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The Nightmare Machine Steampunk and Paranormal Convention

2 May 2012 by

Many new conventions have surfaced in the Southwest with a blending of science fiction, invention, and Victorian Era or Pre-victorian Era Cosplay that are referred to as Steampunk. The newest among these, The Nighmare Machine, blends this “retro-futuristic” all original character style cosplay event with panels, events, and real experiences in the supernatural and paranormal in what is billed as “the Most Haunted city in Texas!” 

This event is produced and presented by the Steampunk Illumination Society which is based in the Dallas-Fort Worth Area of Texas, but not limited to that region. The Steampunk Illumination Society is a very Laissez-Faire group that exists to facilitate teaching and sharing of ideas, methods and skills in costuming, drama, fiction writing, prop creation, Steampunk as fun, and even Steampunk as a lifestyle. It also seeks to share this wonderful sort of fun with the public and attempts to inspire them to become more creative once again themselves.  

The Nighmare Machine succeeded marvelously on all counts!

This was the most unusual Steampunk Event I have attended and made for a truly immersive experience.  Instead of pretend Victorian scenery, the entire city was pretty much still Victorian Era in style and design.  The general store was Wild West and/or Diesel Era for real!  The last wood burning steamboat in the world (that I know of anyway) still operating, gave rides as part of your admission price.  A perfect replica Steam Train gave an extensive tour around the town.  The horse drawn carriages toured the interior of the town.  There were Ghost tours (also included in admission price) cypress groves, old west era city streets, and even brass convention badges beautifully engraved with the Steampunk Illumination Society Image.  (at no small cost I’m sure!)  There was even (get this!) a free “Museum of Time and Measurement” that featured all sorts of clock sand time pieces, early calculating devices, and land measurement devices of all types available for view.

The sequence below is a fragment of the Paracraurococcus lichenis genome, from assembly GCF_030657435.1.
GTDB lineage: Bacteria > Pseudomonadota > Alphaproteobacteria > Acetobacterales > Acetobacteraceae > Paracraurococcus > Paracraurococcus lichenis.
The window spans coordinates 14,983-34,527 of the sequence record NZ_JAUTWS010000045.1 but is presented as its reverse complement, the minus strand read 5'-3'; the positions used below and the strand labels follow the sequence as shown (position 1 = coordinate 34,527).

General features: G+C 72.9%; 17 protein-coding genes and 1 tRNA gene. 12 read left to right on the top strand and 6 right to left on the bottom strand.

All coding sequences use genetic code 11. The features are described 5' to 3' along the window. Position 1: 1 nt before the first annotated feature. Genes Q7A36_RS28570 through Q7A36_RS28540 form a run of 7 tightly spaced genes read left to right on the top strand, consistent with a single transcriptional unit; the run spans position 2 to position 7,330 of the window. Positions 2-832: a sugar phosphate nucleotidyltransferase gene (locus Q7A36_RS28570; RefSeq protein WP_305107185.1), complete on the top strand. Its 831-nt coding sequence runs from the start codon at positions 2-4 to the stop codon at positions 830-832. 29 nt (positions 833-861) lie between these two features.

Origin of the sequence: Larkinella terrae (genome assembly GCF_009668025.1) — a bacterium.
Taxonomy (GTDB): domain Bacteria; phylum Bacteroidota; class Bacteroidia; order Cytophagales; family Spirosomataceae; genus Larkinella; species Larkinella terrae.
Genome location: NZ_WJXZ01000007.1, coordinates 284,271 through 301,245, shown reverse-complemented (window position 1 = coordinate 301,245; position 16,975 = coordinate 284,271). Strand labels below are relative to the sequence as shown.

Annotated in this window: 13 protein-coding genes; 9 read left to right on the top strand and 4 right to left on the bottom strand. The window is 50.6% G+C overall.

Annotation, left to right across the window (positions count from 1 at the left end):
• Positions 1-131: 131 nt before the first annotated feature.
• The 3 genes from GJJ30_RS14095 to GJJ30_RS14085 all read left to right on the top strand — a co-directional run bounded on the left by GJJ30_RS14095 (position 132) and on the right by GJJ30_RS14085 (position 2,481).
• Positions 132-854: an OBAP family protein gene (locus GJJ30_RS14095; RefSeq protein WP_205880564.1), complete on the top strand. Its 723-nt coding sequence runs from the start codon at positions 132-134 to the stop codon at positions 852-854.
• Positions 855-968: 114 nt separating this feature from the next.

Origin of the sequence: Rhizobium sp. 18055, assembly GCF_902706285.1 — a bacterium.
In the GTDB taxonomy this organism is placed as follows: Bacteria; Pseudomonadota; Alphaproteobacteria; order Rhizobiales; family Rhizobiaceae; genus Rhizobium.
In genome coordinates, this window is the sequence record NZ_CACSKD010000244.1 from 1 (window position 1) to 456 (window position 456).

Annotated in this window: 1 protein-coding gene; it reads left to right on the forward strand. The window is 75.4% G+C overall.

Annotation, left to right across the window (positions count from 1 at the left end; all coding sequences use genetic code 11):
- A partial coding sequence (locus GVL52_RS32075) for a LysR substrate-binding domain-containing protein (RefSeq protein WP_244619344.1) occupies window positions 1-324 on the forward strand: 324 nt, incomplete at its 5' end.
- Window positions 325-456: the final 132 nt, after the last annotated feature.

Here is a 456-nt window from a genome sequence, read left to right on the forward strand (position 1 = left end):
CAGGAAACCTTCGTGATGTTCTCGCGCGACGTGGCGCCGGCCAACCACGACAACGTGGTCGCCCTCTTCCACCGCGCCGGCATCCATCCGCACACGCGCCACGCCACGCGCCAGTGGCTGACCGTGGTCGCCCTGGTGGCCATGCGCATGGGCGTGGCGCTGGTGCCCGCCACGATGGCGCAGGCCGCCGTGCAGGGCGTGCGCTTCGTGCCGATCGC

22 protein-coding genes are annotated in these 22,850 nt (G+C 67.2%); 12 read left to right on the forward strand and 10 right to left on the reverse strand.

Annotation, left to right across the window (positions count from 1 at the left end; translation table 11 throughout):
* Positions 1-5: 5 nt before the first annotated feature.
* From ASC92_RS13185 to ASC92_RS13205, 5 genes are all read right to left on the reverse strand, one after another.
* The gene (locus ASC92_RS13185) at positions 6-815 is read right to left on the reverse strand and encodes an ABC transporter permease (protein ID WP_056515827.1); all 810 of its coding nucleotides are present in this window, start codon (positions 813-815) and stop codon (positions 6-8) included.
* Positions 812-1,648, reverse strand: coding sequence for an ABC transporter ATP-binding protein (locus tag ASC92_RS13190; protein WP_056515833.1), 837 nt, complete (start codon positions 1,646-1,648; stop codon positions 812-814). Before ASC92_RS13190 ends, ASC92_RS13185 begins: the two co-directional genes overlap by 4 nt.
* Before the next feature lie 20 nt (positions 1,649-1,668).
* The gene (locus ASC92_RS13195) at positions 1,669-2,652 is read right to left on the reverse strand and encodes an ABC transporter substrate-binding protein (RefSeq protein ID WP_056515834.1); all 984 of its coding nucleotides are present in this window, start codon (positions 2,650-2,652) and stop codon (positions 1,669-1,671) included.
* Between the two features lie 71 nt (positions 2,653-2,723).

The “Museum of Time and Measurement” also provided one of the three main panel locations for the event. The second panel location was at the Russel Building, a very old style brick building (painted bright pink) attached to one of the oldest and most haunted buildings in the city.  The final location for panels, as well as the main performance room for shows, was at the tourism center right next to the Replica Steam Train station and across the street from the outdoor vendor’s area.  While these three main centers of activity were each about 3 or 4 blocks apart from each other, it was spring and the town was pleasing to the eye, so complaints about walking time or distance were not that frequent and free parking was pretty easy to find in any case.

 

I find that my complete listing of events has vanished somewhere and the schedule is no longer on the web site. (Maybe one of the ghosts ran off with it?)  As such I will simply discuss the panels or performances I personally saw or heard about at the event.  The Dieselpunk Panel, presented by local experts Larry and Tina Amyett was great as always.  It introduced the attendees to the concept, look, and focus of Diesel Punk as a unique genre and it’s role in the larger Steampunk Community.

“Dark Steampunk” was presented as well, which apparently introduces a very mysterious, gothic, and somewhat sinister look to Steampunk in mostly black cloth or leather with nickel and some crimson. (as opposed to the typical brown leather and brass) The outfits are very focused on producing an imposing, intimidating, and somewhat sinister look.  This often includes masks, some of which appear to represent Raven’s beaks, in a way that plays upon the human subconscious deliciously well!  This approach has played a very big role in recent LARP events where the “Dark Steampunks” portray the “bad guys” (if such actually exist) or at least the opposition force to provide a respectable adversary for ASI and SCARS.